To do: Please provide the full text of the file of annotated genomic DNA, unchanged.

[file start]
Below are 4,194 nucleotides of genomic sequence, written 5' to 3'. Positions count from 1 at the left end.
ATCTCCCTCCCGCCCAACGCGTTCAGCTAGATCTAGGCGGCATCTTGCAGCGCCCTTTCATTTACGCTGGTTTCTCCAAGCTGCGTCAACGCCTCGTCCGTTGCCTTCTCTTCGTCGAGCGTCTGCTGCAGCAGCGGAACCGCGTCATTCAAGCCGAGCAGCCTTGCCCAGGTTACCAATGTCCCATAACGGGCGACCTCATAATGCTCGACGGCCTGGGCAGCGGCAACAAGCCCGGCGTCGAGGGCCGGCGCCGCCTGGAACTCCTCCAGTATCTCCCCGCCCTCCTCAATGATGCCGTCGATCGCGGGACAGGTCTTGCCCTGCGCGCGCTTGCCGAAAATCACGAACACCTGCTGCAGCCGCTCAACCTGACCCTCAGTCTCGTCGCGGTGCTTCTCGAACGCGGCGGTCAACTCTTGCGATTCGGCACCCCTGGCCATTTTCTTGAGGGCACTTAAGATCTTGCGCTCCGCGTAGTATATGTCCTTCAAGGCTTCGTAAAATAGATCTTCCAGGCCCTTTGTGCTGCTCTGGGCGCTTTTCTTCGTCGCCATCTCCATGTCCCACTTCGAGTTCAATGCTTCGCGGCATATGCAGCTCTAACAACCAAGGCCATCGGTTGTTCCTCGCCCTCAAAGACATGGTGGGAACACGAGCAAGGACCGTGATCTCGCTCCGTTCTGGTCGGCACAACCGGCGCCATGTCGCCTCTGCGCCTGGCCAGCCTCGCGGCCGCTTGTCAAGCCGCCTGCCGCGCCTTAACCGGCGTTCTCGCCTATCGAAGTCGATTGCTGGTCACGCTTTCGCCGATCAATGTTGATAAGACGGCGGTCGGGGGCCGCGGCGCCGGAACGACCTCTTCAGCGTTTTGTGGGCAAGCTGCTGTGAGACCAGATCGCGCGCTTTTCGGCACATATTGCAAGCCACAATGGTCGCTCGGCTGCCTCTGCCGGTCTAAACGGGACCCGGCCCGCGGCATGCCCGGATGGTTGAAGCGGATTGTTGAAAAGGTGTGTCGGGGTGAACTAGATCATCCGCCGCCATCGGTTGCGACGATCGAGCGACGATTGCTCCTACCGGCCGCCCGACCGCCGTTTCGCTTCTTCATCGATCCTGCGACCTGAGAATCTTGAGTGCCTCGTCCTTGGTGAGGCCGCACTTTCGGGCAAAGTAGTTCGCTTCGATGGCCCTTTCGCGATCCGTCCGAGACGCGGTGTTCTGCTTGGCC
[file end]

Below are 4,194 nucleotides of genomic sequence, written 5' to 3'. Positions count from 1 at the left end.
ATCTCCCTCCCGCCCAACGCGTTCAGCTAGATCTAGGCGGCATCTTGCAGCGCCCTTTCATTTACGCTGGTTTCTCCAAGCTGCGTCAACGCCTCGTCCGTTGCCTTCTCTTCGTCGAGCGTCTGCTGCAGCAGCGGAACCGCGTCATTCAAGCCGAGCAGCCTTGCCCAGGTTACCAATGTCCCATAACGGGCGACCTCATAATGCTCGACGGCCTGGGCAGCGGCAACAAGCCCGGCGTCGAGGGCCGGCGCCGCCTGGAACTCCTCCAGTATCTCCCCGCCCTCCTCAATGATGCCGTCGATCGCGGGACAGGTCTTGCCCTGCGCGCGCTTGCCGAAAATCACGAACACCTGCTGCAGCCGCTCAACCTGACCCTCAGTCTCGTCGCGGTGCTTCTCGAACGCGGCGGTCAACTCTTGCGATTCGGCACCCCTGGCCATTTTCTTGAGGGCACTTAAGATCTTGCGCTCCGCGTAGTATATGTCCTTCAAGGCTTCGTAAAATAGATCTTCCAGGCCCTTTGTGCTGCTCTGGGCGCTTTTCTTCGTCGCCATCTCCATGTCCCACTTCGAGTTCAATGCTTCGCGGCATATGCAGCTCTAACAACCAAGGCCATCGGTTGTTCCTCGCCCTCAAAGACATGGTGGGAACACGAGCAAGGACCGTGATCTCGCTCCGTTCTGGTCGGCACAACCGGCGCCATGTCGCCTCTGCGCCTGGCCAGCCTCGCGGCCGCTTGTCAAGCCGCCTGCCGCGCCTTAACCGGCGTTCTCGCCTATCGAAGTCGATTGCTGGTCACGCTTTCGCCGATCAATGTTGATAAGACGGCGGTCGGGGGCCGCGGCGCCGGAACGACCTCTTCAGCGTTTTGTGGGCAAGCTGCTGTGAGACCAGATCGCGCGCTTTTCGGCACATATTGCAAGCCACAATGGTCGCTCGGCTGCCTCTGCCGGTCTAAACGGGACCCGGCCCGCGGCATGCCCGGATGGTTGAAGCGGATTGTTGAAAAGGTGTGTCGGGGTGAACTAGATCATCCGCCGCCATCGGTTGCGACGATCGAGCGACGATTGCTCCTACCGGCCGCCCGACCGCCGTTTCGCTTCTTCATCGATCCTGCGACCTGAGAATCTTGAGTGCCTCGTCCTTGGTGAGGCCGCACTTTCGGGCAAAGTAGTTCGCTTCGATGGCCCTTTCGCGATCCGTCCGAGACGCGGTGTTCTGCTTGGCC